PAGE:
Theoretically, there’s nothing to stop fillies running in the Derby, but the trend among modern trainers is to run them against their own sex, in the fillies-only Oaks, rather than against the colts, from whom they receive a 3lb allowance. Interestingly, in 2021, the Derby is worth £1,125,000 in guaranteed prize money, while the Oaks is worth just £375,000, but prize money is not the only consideration.
Of course, a Derby-winning filly would be a valuable commodity as a broodmare, but not nearly as valuable as a Derby-winning colt would be as a stallion, granted that the latter could cover hundreds of mares a year, potentially at hundreds of thousands of pounds per covering. Anyway, whatever the rationale behind the dearth of fillies in the Derby in recent years, the last filly to line up for the ‘Blue Riband’ event was Cape Verdi in 1998.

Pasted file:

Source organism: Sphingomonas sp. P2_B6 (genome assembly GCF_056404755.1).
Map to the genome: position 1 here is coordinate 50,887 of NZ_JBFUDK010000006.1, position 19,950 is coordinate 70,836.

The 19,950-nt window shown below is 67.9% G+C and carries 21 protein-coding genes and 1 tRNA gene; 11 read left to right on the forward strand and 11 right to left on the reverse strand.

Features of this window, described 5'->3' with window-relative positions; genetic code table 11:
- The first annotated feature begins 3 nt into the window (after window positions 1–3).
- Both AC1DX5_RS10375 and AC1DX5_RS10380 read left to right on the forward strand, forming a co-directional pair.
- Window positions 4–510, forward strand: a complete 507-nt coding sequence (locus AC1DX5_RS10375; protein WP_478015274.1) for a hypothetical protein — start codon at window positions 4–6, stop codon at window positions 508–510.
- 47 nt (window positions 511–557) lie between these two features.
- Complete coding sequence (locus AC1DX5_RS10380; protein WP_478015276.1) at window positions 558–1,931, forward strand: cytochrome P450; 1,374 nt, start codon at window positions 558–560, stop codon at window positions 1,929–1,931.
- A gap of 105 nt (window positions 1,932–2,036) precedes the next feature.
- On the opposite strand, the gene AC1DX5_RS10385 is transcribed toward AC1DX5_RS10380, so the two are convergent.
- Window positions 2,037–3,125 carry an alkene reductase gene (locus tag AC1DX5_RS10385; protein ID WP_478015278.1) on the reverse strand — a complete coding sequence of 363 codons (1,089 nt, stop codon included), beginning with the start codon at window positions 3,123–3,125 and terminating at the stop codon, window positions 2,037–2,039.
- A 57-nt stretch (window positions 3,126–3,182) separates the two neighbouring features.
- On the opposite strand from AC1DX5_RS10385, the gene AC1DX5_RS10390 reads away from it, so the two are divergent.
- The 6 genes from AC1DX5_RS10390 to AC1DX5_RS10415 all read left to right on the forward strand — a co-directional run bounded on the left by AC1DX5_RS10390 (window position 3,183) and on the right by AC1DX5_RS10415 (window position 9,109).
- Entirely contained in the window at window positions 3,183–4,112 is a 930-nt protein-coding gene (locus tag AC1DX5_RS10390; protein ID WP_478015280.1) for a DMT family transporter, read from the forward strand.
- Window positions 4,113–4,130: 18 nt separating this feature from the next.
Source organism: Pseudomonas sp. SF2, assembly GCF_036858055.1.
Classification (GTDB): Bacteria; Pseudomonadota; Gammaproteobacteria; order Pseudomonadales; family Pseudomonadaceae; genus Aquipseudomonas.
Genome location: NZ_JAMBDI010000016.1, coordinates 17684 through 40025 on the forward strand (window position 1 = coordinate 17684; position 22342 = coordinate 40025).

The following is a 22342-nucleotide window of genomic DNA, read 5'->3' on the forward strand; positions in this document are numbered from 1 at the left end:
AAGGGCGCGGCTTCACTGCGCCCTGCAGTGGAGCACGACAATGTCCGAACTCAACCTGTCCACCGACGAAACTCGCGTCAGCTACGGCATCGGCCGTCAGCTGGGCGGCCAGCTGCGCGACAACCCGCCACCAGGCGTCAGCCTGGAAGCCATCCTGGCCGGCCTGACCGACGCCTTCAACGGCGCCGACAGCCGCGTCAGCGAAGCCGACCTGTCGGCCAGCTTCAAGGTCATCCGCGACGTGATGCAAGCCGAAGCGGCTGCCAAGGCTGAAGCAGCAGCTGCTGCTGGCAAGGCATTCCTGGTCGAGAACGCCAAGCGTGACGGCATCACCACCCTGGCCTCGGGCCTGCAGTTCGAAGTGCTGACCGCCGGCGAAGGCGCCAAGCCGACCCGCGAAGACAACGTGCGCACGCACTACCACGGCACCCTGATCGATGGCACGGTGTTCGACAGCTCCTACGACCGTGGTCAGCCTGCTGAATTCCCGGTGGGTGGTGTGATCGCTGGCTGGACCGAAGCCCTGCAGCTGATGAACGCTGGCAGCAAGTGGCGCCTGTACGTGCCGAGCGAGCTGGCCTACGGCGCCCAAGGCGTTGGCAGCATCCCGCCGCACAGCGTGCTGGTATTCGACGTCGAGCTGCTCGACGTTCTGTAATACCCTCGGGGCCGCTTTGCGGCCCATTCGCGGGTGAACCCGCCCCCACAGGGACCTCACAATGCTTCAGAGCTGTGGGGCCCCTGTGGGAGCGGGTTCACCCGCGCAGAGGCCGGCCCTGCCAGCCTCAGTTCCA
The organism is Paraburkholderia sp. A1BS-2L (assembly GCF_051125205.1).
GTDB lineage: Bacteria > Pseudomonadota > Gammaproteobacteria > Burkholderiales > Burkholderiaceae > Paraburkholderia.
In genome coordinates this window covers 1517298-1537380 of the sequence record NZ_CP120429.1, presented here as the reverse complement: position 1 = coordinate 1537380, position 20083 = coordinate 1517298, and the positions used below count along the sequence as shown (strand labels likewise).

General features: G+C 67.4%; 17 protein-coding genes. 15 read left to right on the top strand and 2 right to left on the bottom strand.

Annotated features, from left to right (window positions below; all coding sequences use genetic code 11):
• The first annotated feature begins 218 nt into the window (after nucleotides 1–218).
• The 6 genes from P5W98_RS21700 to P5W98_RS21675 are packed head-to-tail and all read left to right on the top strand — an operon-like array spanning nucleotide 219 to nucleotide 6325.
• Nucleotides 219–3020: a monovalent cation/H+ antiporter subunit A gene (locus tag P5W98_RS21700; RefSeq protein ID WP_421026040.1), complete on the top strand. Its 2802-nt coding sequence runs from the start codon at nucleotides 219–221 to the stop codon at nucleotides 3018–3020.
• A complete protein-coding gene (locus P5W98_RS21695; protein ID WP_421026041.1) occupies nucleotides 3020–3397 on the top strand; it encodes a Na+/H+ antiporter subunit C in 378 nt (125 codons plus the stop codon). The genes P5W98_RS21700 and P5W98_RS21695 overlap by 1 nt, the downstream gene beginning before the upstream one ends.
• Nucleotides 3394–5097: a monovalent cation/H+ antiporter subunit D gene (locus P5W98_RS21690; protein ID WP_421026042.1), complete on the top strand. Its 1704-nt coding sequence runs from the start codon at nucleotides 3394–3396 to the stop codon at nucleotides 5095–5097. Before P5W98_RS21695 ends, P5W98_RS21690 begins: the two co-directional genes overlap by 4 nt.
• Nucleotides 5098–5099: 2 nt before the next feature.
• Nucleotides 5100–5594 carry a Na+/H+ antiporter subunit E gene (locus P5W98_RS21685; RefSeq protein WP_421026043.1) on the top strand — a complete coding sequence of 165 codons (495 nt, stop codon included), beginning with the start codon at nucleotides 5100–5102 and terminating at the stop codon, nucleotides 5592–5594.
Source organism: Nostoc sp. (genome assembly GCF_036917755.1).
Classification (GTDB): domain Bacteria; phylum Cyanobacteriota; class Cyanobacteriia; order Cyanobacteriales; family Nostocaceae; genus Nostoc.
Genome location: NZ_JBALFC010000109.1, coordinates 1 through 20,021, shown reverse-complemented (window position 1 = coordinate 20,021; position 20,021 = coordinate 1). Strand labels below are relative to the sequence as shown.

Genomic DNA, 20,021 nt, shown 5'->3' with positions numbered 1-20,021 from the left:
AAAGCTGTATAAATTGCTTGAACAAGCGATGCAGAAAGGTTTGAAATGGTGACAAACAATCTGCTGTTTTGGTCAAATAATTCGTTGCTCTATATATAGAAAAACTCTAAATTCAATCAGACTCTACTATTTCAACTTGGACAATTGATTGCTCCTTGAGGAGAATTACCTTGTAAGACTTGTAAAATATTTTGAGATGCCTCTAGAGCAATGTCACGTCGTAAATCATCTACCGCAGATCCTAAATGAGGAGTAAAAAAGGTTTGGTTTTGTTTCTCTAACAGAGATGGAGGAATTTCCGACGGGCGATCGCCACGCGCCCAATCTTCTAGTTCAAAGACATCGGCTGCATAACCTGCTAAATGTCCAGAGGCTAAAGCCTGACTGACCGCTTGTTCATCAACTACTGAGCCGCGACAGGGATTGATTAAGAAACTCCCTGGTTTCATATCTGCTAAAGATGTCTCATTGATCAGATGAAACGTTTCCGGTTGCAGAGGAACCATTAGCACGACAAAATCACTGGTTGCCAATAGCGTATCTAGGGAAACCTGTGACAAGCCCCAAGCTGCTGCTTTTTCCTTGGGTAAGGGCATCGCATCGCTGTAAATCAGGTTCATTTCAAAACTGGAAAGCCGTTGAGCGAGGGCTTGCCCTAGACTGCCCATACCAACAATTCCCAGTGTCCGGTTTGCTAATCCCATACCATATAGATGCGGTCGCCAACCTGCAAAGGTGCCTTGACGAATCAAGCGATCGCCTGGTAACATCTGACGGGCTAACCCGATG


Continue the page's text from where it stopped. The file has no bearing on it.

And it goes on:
Trained by Saeed bin Suroor and ridden by Frankie Dettori, the daughter of Caerleon had previously justified favouritism in the 1,000 Guineas at Newmarket, beating subsequent Oaks winner Shahtoush by 5 lengths. Consequently, she sent off favourite for the Derby, but seemingly failed to stay a mile and a half, weakening two furlongs from home to finish ninth, 12 lengths behind the winner, High-Rise.